You need to use this word with your audience and on your next hot date

If you don’t use it enough, you’ll lose out to your competition…

Imagine you’re on a first date.

You’re in a Michelin-starred restaurant (let’s think high-end, you deserve it). The food is exquisite. There’s beautiful decor. The soft lighting makes you look like a model in a glossy magazine ad. The bathroom sinks (marble of course) are accompanied by soft fluffy rolled-up towels next to bottles of designer hand gel.

But there’s just one problem.

This brilliant image is from here

Your date has spent all evening telling you how great they are. Every sentence contains a variation of “I’ve done that, I like them, I believe this”.

Oh dear. You gave them a chance. You listened to what they had to say. You hoped that maybe they were just looking to fill any nervous silences. Even the wine hasn’t stemmed the flow of “me me me”.

If only your date had used one word.

Three little letters.


That’s it.

It’s the same in business.

Using “you”, (and its close relatives “your” and “yours”) in your language instantly tells your audience you’re talking directly to them.

Online, it grabs their attention like no other word. It’s like you’re making eye contact. It feels like you’re adjusting your message to suit their mood.

And it means you’re likely to get somewhere with this person.

Good old 80/20

Now have a look at your copy. Are you using it enough? Try the 80/20 approach to make sure. At least 80% of your sentences should be focused on your audience and what they need (“you”, “your”); 20% should focus on you and what you offer (“I”, “we”).

‘But… what about me?’

Yes, you need to explain why you’re good. Naturally, you should highlight your experience and knowledge. And of course, you need to demonstrate why people can trust you.

But you need to communicate what that means for your reader. Because after every word they read, they’re thinking “What’s in it for me?”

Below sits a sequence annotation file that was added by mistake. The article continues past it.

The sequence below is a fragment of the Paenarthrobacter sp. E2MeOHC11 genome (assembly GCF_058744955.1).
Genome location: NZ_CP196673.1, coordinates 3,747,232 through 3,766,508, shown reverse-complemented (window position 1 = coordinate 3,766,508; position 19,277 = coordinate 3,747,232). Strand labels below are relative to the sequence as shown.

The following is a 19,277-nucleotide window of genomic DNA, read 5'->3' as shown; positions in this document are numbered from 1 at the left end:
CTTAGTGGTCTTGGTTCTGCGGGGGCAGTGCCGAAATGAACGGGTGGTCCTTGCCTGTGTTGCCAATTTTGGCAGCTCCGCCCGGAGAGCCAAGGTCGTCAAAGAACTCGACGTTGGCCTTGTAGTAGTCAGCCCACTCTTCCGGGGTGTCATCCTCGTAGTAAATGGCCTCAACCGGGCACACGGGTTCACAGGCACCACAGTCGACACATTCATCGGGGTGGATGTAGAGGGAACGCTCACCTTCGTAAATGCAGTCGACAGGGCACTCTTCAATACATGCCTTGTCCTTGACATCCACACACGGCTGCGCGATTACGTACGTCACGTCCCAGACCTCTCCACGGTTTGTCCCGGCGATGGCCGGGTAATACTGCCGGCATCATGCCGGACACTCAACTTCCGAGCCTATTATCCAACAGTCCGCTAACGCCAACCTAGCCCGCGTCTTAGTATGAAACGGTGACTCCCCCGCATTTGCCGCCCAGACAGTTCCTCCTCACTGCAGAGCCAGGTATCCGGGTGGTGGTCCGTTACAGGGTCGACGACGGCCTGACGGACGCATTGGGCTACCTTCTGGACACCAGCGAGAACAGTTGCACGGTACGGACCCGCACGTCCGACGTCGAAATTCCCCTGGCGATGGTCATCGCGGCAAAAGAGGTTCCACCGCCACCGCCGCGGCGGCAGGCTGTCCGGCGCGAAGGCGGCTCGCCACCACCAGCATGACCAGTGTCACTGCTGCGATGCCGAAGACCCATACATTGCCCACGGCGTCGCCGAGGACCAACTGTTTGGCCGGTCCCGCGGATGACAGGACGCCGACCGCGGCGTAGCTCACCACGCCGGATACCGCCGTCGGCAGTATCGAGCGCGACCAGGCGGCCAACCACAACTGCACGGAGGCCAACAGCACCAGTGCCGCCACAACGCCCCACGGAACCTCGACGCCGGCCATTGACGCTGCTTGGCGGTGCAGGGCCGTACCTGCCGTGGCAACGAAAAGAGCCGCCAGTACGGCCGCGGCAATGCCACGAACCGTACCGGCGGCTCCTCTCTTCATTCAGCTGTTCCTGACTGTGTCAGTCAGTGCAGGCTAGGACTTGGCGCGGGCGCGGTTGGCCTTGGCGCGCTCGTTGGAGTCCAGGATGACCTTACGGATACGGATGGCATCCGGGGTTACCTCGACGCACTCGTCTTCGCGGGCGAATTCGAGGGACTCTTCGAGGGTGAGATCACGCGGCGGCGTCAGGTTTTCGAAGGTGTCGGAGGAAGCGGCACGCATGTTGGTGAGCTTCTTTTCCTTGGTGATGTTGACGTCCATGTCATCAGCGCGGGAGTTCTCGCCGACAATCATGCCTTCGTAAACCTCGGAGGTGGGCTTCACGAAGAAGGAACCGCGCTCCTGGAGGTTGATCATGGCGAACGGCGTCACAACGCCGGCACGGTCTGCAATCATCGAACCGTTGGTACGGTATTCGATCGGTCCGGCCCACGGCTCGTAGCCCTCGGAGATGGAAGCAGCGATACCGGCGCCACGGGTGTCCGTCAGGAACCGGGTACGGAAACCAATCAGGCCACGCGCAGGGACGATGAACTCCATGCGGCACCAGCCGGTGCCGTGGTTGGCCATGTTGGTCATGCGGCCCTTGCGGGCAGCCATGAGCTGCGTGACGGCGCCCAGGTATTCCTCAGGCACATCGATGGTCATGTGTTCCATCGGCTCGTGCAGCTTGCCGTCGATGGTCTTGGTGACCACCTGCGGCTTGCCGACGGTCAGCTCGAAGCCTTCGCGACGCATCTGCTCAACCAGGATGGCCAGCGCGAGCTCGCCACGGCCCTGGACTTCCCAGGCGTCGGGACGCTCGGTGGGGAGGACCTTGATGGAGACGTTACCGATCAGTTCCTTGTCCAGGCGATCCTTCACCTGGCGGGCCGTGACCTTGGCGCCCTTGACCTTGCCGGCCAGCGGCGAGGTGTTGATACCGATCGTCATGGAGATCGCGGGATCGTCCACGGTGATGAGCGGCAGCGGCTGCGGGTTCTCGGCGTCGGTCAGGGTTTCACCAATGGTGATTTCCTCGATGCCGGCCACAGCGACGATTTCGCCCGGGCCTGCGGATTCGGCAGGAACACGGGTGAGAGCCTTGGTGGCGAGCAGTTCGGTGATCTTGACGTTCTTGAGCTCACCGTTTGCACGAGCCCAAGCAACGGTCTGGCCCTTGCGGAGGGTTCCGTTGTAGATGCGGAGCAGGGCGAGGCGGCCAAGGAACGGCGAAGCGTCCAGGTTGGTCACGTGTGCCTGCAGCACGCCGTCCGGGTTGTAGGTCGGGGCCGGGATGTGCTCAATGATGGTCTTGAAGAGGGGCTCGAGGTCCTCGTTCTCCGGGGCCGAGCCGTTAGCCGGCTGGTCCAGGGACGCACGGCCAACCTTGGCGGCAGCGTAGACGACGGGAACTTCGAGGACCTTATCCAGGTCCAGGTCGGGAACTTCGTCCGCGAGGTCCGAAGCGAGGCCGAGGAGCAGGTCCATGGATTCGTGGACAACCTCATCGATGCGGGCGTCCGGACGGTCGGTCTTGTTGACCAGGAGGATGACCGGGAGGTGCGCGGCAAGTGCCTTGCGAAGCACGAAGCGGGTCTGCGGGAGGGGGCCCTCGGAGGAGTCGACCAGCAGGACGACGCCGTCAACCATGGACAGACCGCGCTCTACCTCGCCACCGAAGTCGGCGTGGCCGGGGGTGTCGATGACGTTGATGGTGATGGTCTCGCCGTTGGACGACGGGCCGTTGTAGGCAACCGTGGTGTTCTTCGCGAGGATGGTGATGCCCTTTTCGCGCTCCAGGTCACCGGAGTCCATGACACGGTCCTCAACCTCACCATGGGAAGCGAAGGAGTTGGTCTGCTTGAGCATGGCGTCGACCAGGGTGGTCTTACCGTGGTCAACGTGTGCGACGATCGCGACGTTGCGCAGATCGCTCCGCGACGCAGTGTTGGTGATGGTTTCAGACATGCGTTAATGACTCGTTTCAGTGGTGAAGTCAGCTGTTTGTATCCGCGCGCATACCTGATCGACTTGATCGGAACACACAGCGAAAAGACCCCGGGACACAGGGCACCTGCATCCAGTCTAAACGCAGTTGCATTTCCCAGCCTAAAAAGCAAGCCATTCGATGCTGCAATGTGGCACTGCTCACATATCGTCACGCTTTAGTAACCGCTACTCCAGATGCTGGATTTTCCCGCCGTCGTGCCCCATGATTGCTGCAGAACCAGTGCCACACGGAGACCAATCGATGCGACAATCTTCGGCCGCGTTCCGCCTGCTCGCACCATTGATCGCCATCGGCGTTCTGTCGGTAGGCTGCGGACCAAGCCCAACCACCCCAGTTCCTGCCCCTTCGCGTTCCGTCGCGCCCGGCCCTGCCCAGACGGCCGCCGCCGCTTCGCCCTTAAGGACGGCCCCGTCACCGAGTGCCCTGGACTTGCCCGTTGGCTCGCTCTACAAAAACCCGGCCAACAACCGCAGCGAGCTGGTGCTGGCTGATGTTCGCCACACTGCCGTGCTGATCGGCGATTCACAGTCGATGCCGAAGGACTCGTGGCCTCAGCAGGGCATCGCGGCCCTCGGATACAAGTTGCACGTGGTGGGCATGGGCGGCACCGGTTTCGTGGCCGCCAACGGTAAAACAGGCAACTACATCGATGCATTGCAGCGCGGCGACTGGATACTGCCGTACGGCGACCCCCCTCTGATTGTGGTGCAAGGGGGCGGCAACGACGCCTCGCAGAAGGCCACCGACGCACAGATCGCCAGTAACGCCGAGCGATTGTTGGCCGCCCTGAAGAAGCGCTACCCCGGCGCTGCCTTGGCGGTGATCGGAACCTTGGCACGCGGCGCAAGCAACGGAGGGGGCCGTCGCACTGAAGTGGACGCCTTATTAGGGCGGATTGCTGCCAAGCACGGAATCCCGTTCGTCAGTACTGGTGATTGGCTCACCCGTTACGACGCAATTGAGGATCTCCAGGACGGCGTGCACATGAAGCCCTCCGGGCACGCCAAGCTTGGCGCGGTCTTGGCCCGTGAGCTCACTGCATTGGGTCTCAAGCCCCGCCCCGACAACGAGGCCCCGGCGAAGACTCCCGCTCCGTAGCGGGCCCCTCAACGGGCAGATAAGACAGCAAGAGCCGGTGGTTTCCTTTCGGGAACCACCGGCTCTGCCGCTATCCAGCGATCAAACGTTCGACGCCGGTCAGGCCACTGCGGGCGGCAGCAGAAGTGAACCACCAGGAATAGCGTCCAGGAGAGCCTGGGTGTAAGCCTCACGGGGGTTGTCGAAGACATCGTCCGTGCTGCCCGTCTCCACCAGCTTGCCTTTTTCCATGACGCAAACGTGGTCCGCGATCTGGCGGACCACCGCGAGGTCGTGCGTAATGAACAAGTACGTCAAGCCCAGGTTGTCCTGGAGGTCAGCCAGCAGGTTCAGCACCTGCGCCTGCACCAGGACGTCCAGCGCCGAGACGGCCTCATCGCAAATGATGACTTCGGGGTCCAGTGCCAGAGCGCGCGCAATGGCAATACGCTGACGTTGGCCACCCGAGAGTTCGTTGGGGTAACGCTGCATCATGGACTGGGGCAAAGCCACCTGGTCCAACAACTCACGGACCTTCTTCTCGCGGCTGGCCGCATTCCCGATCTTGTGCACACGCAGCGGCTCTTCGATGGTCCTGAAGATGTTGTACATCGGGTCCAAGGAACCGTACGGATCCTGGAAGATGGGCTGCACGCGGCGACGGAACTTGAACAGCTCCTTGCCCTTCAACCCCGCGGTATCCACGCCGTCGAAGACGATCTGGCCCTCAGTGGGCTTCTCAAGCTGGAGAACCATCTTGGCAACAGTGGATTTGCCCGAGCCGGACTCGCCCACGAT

If you don’t answer that question, they’ll walk away.

If you’re not sure what I mean, here’s how one website does this really well: (disclaimer: I don’t know these guys, I didn’t write the copy, I just bookmarked it because I think it’s a great example of web copywriting)

“When you send messages with Virtru, your emails and files are locked using strong encryption. Only you and your recipients can decrypt your messages. That way your private information stays private.”

Imagine if the copy said:

“Messages sent via our service are locked using strong encryption. Only senders and their recipients can decrypt their messages. That way their private information stays private.”

How does that make you feel? Bored? Disassociated? As if you’re not part of the conversation?

Now what?

Have a look at some of the copy you’re using. See how many examples of “I”, “we”, “us”, or “our” you have.

See where you can flip these to “you”, your”, or “yours”.

Aim for at least 4 “you” (or variations of) for every 1 “we” (remember the 80/20 approach).

Then have a read and let me know how it makes you feel. Does it help your message in any way? Do you think it sounds warmer, or creepier?

And if you try this out on your next date, how did you get on?

Steve Alphabet